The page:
A local battery store sells used batteries for cheap. They sold us a one year old 195 amp hour, 12VDC deep cycle lead acid battery for $80. It weighs 123lbs and they claimed this battery could have a $40 scrap value, which would put us $40 out-of-pocket after using up this battery completely.
In the grid-tied system, we have to pay $18/month minimum service charge. That works out to $216/yr, even if more electricity is produced than consumed. At $80 per battery, we could buy 5.4 batteries every two years with that money instead. Often, people think that off-grid solar is a bad idea because the batteries go bad every 3 years or so. However, the on-going cost of being grid-tied makes investigating off-grid worthwhile. It may not be as uneconomical as initially thought.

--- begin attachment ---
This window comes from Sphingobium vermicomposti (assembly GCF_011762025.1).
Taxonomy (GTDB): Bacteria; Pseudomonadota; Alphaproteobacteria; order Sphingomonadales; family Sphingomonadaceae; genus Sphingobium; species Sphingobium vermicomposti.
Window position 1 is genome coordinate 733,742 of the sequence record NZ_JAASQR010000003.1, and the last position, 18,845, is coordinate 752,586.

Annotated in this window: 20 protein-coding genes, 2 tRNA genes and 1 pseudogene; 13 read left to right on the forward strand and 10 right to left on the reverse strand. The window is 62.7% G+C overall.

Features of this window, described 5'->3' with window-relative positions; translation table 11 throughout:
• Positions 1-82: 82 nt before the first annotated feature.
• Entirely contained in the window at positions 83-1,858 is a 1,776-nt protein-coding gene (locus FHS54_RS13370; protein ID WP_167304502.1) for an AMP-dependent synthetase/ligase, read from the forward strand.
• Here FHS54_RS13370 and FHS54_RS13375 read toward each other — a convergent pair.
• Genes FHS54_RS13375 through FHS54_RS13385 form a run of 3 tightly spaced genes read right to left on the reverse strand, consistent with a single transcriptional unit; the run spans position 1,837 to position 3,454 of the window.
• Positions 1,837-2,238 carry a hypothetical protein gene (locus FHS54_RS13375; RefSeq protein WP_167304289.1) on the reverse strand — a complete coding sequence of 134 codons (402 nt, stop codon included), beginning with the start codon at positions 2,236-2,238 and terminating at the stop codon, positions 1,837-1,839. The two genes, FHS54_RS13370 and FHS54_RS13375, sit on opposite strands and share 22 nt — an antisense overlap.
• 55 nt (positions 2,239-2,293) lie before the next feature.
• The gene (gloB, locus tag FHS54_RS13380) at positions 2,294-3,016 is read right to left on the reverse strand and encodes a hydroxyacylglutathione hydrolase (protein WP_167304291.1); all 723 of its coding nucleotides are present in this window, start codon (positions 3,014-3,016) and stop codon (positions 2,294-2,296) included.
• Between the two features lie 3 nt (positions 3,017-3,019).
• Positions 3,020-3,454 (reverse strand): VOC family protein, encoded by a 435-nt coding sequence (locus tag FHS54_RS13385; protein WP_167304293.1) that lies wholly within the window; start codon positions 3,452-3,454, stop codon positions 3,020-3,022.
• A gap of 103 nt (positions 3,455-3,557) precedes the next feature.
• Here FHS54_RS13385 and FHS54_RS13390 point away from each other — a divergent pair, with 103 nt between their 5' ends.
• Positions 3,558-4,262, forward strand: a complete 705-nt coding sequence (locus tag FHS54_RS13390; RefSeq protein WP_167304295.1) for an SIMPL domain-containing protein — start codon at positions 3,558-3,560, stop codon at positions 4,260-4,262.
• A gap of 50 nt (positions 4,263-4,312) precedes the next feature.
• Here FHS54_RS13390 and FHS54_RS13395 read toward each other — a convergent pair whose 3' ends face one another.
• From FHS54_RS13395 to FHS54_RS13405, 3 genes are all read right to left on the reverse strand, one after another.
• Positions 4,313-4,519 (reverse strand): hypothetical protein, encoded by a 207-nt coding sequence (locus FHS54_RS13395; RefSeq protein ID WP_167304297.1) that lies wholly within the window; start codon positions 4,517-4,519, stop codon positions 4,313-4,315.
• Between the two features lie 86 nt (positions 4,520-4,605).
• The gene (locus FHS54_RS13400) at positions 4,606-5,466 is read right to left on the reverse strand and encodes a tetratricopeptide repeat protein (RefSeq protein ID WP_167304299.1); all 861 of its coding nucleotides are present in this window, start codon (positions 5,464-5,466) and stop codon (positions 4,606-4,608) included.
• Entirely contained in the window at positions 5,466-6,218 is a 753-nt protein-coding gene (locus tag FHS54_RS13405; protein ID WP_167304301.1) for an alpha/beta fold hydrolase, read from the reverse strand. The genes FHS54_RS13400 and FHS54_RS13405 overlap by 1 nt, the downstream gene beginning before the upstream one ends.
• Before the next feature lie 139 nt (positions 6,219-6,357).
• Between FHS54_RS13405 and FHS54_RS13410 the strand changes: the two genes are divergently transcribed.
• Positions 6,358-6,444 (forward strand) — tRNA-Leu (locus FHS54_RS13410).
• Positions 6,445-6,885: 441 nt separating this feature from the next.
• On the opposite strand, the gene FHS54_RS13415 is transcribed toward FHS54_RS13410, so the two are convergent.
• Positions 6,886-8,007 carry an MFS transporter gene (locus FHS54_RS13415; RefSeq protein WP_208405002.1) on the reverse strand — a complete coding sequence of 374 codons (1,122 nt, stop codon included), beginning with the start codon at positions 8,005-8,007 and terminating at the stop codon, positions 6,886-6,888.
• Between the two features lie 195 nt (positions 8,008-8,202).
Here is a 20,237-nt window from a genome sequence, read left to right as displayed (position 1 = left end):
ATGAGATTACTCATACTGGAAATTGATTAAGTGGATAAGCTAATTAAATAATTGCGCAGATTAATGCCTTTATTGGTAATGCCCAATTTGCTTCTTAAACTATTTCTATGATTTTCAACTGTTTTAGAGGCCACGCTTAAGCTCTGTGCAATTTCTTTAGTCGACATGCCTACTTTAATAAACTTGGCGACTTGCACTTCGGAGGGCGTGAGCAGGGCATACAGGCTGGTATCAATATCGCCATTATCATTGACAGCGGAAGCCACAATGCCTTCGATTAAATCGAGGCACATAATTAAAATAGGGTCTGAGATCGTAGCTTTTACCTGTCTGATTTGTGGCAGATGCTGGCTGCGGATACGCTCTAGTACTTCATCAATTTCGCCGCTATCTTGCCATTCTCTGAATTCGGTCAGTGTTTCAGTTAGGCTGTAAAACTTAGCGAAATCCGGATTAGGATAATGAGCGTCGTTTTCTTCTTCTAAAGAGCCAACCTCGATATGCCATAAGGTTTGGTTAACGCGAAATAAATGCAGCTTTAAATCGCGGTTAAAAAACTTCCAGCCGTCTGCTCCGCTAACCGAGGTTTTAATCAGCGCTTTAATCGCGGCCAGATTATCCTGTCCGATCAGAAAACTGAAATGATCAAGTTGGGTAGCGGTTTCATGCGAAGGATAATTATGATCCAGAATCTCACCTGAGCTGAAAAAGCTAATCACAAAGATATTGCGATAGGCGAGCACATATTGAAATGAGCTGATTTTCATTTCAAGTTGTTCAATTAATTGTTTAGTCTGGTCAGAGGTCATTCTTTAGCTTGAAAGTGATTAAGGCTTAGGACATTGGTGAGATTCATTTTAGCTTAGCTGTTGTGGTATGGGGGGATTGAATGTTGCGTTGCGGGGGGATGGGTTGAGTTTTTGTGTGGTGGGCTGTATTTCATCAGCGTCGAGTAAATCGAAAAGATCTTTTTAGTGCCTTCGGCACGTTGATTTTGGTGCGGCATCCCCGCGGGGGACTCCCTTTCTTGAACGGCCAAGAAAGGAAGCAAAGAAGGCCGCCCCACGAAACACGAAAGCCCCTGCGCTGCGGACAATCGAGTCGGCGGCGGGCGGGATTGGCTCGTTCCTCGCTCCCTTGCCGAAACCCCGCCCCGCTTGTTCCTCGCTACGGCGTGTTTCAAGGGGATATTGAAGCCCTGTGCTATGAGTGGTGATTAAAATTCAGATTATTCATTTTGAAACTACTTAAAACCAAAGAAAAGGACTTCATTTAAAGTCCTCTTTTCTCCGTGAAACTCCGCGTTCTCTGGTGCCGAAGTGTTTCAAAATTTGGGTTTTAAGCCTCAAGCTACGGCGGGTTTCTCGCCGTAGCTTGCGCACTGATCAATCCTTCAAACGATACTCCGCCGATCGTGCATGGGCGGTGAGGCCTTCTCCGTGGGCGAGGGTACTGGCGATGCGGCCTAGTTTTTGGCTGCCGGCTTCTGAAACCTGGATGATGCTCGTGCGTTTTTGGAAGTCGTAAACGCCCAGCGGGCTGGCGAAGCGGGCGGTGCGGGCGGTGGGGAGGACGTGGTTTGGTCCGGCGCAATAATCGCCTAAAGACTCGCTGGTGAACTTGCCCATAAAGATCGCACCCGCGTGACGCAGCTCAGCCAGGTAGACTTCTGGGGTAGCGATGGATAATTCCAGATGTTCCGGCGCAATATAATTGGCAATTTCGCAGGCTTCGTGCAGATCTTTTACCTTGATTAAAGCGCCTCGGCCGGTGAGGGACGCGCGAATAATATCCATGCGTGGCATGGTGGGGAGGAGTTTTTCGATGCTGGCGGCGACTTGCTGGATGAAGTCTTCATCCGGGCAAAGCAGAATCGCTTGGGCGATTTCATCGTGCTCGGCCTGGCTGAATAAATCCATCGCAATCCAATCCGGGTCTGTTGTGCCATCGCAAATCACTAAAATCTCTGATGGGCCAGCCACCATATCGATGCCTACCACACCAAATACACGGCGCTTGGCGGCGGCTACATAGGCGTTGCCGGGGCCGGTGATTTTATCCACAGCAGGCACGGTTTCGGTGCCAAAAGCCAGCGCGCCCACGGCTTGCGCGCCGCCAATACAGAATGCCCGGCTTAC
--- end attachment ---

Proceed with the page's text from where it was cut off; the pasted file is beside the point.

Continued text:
Bring Down the Cost of Electronics
Solar panels are pretty cheap today. Over half of the up-front cost for grid-tied solar electricity is due to the power conversion electronics required to turn the 30VDC from the solar panels into 240VAC. Off-grid solar electricity has even more difficulty -- you need a charge controller to keep from overcharging the batteries AND you need an inverter to convert DC to AC. The most fancy charge controllers also provide maximum power point DC-DC power conversion to match the solar panel's output voltage to the battery's voltage. Unfortunately, these units cost a lot.